Mark Cuban put it best: “As any successful CEO will tell you, leadership, vision and motivation has far more impact on results than any tax cut or increase. While I prefer lower taxes, I can tell you that no entrepreneur or CEO worth a damn in this country gives up or works less because of a change in tax policy. In this country you work harder to achieve your dreams and goals.”

    Maybe you’re not worth a damn owning a business or working for. In fact, maybe your competitors are already calling me…

    Your employee who’s praying his kids don’t get sick on your crappy insurance plan and who works 14-hour days for you.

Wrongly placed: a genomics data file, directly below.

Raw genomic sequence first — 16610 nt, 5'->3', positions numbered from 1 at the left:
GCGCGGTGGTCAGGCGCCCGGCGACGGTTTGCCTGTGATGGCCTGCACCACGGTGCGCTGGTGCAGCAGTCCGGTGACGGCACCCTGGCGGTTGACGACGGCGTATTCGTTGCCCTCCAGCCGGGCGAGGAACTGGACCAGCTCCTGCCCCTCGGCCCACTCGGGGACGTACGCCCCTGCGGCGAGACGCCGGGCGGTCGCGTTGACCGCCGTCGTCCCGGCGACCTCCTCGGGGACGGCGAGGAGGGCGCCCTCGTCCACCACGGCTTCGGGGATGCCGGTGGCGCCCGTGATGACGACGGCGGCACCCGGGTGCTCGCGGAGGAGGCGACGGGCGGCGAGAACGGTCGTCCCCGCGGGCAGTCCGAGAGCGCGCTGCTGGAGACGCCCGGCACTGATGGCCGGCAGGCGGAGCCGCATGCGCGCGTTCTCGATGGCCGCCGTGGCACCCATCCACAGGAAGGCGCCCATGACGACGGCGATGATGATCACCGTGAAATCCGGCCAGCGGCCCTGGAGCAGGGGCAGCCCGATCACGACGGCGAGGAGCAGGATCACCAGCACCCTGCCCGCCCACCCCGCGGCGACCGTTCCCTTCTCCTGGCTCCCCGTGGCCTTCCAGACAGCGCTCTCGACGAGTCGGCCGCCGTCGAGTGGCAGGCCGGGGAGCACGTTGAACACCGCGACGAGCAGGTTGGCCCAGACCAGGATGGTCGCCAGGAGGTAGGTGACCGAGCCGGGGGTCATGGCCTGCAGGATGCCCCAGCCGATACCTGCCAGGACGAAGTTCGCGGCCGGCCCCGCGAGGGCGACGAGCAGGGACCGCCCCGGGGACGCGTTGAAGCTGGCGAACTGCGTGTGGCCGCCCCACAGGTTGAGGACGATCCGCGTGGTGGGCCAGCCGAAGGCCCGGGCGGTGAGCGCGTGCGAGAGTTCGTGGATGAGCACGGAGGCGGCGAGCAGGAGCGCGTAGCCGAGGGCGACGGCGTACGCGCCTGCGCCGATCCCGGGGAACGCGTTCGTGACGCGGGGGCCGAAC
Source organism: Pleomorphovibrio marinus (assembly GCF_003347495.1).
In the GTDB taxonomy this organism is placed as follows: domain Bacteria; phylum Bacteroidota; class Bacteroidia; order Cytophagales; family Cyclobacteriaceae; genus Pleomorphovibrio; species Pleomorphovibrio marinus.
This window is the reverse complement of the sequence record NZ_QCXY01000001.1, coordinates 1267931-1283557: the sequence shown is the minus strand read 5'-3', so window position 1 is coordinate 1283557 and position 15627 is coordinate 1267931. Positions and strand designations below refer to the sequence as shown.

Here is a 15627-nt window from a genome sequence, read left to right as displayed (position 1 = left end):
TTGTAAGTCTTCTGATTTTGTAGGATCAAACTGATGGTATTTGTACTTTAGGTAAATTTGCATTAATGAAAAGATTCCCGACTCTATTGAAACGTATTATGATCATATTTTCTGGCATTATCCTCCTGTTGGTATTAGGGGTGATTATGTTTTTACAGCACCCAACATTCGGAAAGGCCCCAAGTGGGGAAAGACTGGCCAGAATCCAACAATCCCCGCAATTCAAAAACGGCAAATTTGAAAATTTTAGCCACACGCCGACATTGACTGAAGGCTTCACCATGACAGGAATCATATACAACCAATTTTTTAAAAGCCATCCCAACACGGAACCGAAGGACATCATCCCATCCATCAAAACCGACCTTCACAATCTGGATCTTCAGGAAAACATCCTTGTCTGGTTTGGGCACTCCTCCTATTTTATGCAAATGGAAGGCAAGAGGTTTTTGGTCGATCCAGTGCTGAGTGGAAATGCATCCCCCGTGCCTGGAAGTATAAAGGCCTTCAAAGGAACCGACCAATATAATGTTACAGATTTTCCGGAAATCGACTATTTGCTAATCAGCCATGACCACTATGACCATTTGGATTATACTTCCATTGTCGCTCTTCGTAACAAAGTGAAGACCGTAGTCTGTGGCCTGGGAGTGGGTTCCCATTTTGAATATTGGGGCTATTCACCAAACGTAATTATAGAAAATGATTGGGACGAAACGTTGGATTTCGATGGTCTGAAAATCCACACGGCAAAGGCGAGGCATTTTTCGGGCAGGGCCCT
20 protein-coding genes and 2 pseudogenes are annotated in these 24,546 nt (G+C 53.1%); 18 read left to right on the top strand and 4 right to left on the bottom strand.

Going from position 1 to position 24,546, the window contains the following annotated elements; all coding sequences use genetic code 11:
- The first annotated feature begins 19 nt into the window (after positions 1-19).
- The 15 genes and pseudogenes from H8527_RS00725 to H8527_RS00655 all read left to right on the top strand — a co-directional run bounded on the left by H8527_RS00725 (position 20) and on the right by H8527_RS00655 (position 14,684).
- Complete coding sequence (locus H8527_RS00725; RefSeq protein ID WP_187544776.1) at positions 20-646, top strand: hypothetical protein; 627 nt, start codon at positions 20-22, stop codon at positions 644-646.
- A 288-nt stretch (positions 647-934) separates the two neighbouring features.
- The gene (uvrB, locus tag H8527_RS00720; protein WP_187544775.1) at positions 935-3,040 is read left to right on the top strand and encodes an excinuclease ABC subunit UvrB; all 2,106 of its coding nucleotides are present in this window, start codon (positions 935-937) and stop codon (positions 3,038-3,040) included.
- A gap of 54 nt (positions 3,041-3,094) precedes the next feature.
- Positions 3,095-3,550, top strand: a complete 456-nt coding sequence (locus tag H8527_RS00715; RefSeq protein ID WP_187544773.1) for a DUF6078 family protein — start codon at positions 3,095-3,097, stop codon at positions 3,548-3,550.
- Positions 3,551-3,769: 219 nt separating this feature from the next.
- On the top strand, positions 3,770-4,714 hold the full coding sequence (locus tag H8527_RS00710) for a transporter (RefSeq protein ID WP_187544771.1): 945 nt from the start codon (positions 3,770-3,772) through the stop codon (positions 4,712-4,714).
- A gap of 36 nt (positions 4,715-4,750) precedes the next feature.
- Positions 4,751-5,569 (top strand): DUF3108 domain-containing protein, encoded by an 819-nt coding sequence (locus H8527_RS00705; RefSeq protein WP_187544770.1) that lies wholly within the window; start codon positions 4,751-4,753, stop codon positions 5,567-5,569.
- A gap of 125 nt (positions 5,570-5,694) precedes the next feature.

• 3 David // Jan 5, 2009 at 9:39 pm

    Ha! This “memo” was forwarded to me by an entrepreneur who pretty much embraces everything it says. After a couple of days (in case anyone else has two cents to add), I’ll send your replies back to him.

  • 4 queuno // Jan 5, 2009 at 10:28 pm

    Really, it’s amazing he still has 14 employees.

    Good riddance.

    Too bad his company isn’t publicly traded, or it’d be great to short his stock…

  • 5 David // Jan 5, 2009 at 10:33 pm


    I just wanted to clarify: The guy who forwarded this to me is NOT the guy in the memo. I think someone forwarded it to him and he liked it.

    For what it’s worth, the guy who sent this to me is a pretty nice guy. He just happens to have “Alex Keaton” ideals.

    Also for what it’s worth, I am pro-capitalist at heart and agree with a lot that’s in that memo.

  • 6 queuno // Jan 5, 2009 at 11:03 pm

    I am also pro-capitalist at heart, but I’m anti-extreme-capitalism…